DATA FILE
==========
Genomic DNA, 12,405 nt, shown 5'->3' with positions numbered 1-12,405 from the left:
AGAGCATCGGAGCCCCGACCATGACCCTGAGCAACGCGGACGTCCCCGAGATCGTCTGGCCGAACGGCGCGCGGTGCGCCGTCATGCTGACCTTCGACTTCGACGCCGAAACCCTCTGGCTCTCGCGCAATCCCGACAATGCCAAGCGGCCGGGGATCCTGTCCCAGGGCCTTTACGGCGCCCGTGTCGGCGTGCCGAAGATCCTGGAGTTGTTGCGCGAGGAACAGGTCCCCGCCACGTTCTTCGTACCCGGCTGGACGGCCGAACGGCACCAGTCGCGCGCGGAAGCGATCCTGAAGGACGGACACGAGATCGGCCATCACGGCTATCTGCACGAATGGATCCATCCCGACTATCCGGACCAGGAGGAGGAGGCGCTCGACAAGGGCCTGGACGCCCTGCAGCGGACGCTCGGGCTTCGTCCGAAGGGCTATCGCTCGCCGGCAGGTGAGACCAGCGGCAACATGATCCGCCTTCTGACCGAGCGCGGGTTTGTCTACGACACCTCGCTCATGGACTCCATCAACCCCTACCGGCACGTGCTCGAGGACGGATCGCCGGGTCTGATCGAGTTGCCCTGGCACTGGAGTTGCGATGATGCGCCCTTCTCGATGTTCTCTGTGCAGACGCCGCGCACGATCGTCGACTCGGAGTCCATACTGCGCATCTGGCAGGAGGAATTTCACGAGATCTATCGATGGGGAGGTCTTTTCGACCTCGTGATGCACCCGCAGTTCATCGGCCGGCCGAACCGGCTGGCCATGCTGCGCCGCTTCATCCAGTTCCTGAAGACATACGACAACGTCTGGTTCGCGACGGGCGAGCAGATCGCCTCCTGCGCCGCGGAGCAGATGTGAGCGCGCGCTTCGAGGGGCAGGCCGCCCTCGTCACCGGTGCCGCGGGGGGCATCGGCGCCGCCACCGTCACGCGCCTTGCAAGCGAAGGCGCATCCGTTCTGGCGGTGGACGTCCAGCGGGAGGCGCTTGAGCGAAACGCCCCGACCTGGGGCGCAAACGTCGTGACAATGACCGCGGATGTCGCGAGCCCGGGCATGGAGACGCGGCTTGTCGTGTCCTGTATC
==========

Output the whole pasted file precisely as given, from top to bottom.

Genomic DNA, 12,405 nt, shown 5'->3' with positions numbered 1-12,405 from the left:
AGAGCATCGGAGCCCCGACCATGACCCTGAGCAACGCGGACGTCCCCGAGATCGTCTGGCCGAACGGCGCGCGGTGCGCCGTCATGCTGACCTTCGACTTCGACGCCGAAACCCTCTGGCTCTCGCGCAATCCCGACAATGCCAAGCGGCCGGGGATCCTGTCCCAGGGCCTTTACGGCGCCCGTGTCGGCGTGCCGAAGATCCTGGAGTTGTTGCGCGAGGAACAGGTCCCCGCCACGTTCTTCGTACCCGGCTGGACGGCCGAACGGCACCAGTCGCGCGCGGAAGCGATCCTGAAGGACGGACACGAGATCGGCCATCACGGCTATCTGCACGAATGGATCCATCCCGACTATCCGGACCAGGAGGAGGAGGCGCTCGACAAGGGCCTGGACGCCCTGCAGCGGACGCTCGGGCTTCGTCCGAAGGGCTATCGCTCGCCGGCAGGTGAGACCAGCGGCAACATGATCCGCCTTCTGACCGAGCGCGGGTTTGTCTACGACACCTCGCTCATGGACTCCATCAACCCCTACCGGCACGTGCTCGAGGACGGATCGCCGGGTCTGATCGAGTTGCCCTGGCACTGGAGTTGCGATGATGCGCCCTTCTCGATGTTCTCTGTGCAGACGCCGCGCACGATCGTCGACTCGGAGTCCATACTGCGCATCTGGCAGGAGGAATTTCACGAGATCTATCGATGGGGAGGTCTTTTCGACCTCGTGATGCACCCGCAGTTCATCGGCCGGCCGAACCGGCTGGCCATGCTGCGCCGCTTCATCCAGTTCCTGAAGACATACGACAACGTCTGGTTCGCGACGGGCGAGCAGATCGCCTCCTGCGCCGCGGAGCAGATGTGAGCGCGCGCTTCGAGGGGCAGGCCGCCCTCGTCACCGGTGCCGCGGGGGGCATCGGCGCCGCCACCGTCACGCGCCTTGCAAGCGAAGGCGCATCCGTTCTGGCGGTGGACGTCCAGCGGGAGGCGCTTGAGCGAAACGCCCCGACCTGGGGCGCAAACGTCGTGACAATGACCGCGGATGTCGCGAGCCCGGGCATGGAGACGCGGCTTGTCGTGTCCTGTATC